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Ontario has proposed significant changes to Reg.153/04, the regulation that governs contaminated sites. Some of the changes are supposed to reduce obstacles to reuse of contaminated sites, by implementing statutory amendments made in the 2007 Budget. Other changes, however, will increase the obstacles, including new or more stringent standards for numerous contaminants, and an additional 30 business day delay in every Record of Site Condition. As a result, many sites that now count as “clean” will no longer be “clean”; a few that now count as contaminated will be considered clean. The combined effect of the changes seems likely to discourage brownfield revitalization, especially during a credit crunch.

The proposed amendments include:

  1. – Strengthened Soil and Ground Water Site Condition Standards. Existing Schedules will change substantially, with new parameters added and many criteria changed.  For example, the acceptable level of benzene on Schedule 3 residential sites (most urban areas) drops three orders of magnitude, from 25 ug/g to 0.049. In addition, there will be a renewed emphasis on evaluating contaminants for which no criteria are specified in the Schedules.  
  2. As a result, about half the properties that presently qualify for generic RSCs will now require Risk Assessment.
  3.  On the other hand, cleanup at a few sites will be easier. for example, sensitive sites (such as those with shallow soils or within 30 metres of a watercourse) will not necessarily have to be cleaned to background conditions; specific Schedules are now provided for them. In addition, a permissible contaminant levels at a number of sites have actually increased; for example, the permissible level of PCBs in non-potable groundwater will rise from the 0.2 to 14 ug/L.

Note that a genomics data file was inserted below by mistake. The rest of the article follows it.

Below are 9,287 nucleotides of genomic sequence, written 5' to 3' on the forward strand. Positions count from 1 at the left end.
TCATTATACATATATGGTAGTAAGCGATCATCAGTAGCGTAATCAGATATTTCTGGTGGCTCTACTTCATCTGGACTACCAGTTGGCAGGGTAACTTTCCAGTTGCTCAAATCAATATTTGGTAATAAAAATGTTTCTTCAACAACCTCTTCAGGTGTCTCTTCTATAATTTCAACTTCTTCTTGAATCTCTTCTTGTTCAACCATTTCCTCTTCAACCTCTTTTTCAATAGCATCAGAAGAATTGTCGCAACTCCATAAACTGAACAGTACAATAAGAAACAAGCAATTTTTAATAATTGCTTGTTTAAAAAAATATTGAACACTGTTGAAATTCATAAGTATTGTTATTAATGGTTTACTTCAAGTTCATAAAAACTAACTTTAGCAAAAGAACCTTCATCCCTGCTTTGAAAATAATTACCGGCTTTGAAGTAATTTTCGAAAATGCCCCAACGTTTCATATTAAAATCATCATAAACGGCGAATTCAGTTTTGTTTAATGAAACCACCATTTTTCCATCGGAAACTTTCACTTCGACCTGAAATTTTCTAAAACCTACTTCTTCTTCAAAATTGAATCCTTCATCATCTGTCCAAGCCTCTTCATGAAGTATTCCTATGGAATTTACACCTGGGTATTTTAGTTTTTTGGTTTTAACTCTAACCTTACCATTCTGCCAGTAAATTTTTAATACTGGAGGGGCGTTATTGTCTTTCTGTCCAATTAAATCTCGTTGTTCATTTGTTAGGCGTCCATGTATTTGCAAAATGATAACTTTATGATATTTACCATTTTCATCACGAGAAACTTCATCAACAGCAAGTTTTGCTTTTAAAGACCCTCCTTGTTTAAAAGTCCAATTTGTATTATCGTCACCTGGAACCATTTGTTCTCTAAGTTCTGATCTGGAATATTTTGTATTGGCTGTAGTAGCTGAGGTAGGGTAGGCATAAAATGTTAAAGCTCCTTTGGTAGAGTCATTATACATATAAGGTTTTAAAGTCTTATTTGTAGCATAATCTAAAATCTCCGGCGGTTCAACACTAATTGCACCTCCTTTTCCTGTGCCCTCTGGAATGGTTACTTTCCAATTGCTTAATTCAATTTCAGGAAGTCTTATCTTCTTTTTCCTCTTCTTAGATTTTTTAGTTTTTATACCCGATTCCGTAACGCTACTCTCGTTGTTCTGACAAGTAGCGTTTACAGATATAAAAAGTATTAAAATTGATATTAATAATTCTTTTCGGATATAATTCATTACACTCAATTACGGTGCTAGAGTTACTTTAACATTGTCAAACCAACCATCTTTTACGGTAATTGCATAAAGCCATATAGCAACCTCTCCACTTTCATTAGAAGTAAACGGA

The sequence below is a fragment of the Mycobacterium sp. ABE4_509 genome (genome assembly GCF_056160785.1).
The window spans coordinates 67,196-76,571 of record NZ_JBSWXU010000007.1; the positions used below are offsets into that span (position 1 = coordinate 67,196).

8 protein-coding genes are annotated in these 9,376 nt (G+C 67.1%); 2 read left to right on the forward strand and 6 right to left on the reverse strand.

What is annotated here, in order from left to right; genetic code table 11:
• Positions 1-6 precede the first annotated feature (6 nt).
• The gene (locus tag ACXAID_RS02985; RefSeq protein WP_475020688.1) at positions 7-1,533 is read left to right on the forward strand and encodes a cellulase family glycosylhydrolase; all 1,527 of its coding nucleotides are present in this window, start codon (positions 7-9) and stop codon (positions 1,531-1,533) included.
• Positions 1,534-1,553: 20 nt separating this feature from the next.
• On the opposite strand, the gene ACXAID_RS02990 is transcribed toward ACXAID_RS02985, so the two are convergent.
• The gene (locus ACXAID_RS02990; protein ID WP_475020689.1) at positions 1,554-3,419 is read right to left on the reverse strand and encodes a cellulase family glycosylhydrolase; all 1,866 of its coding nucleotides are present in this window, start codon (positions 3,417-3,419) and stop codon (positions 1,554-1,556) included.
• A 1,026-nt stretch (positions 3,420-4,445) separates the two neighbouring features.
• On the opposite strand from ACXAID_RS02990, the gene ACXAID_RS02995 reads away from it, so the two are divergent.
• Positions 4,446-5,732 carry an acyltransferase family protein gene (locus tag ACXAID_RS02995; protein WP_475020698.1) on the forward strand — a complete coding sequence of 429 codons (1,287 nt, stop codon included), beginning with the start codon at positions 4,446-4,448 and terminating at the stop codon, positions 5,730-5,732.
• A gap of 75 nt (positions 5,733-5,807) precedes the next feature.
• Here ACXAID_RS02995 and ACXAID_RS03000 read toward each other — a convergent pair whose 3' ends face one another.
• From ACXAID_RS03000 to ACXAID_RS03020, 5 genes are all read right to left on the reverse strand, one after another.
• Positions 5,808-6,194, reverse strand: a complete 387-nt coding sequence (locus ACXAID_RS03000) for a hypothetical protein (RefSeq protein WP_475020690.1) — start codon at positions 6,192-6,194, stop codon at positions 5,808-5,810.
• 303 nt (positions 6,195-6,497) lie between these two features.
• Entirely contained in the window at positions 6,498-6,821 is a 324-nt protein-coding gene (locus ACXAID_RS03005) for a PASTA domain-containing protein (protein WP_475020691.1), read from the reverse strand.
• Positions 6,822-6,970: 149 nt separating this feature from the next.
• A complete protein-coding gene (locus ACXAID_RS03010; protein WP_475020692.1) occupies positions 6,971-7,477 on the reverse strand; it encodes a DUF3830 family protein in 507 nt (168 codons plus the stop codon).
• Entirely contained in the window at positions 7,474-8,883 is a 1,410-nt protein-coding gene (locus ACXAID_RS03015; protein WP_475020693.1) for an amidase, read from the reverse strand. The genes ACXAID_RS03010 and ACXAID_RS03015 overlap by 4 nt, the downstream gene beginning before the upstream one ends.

The reasons for the many changes are extremely complex.
  1. – Stricter rules for completion of Records of Site Condition (RSC), including tighter timelines and more detailed lists of what must be done to complete a Phase I or II ESA. For example, Qualified Persons will be required to prepare conceptual site models. Phase I or II ESAs will require a survey and will have a presumptive validity of only one year without additional review. If the Qualified Person is denied full access to the site, they can no longer complete a Phase I or II ESA.
  2. –  An additional 30 business day MOE review period between submission and filing of an RSC. Hopefully, this will resolve concerns about post-filing MOE complaints about the validity of RSCs. However, it is not clear what the MOE will consider to be “defects” in RSCs.
  3. – The opportunity to acquire protection from “reopening” RSCs in case of post-certification Off-Site Migration from the RSC Property. This additional protection will require groundwater monitoring and other  additional work during the RSC process, plus confirmation that the groundwater at the RSC property meets the generic standard for the most sensitive property within 60 metres;
  4. – A simplified “Tier 2” Risk Assessment Approach, which hopefully can be used for some of the sites that will require risk assessment because of the new standards.
  5. – Revised rules on who can act as a Qualified Person. This will now be largely determined by the Professional Engineers and the Professional Geoscientists of Ontario.

Because of the magnitude and importance of the changes, comments may be made until February 3, 2009.

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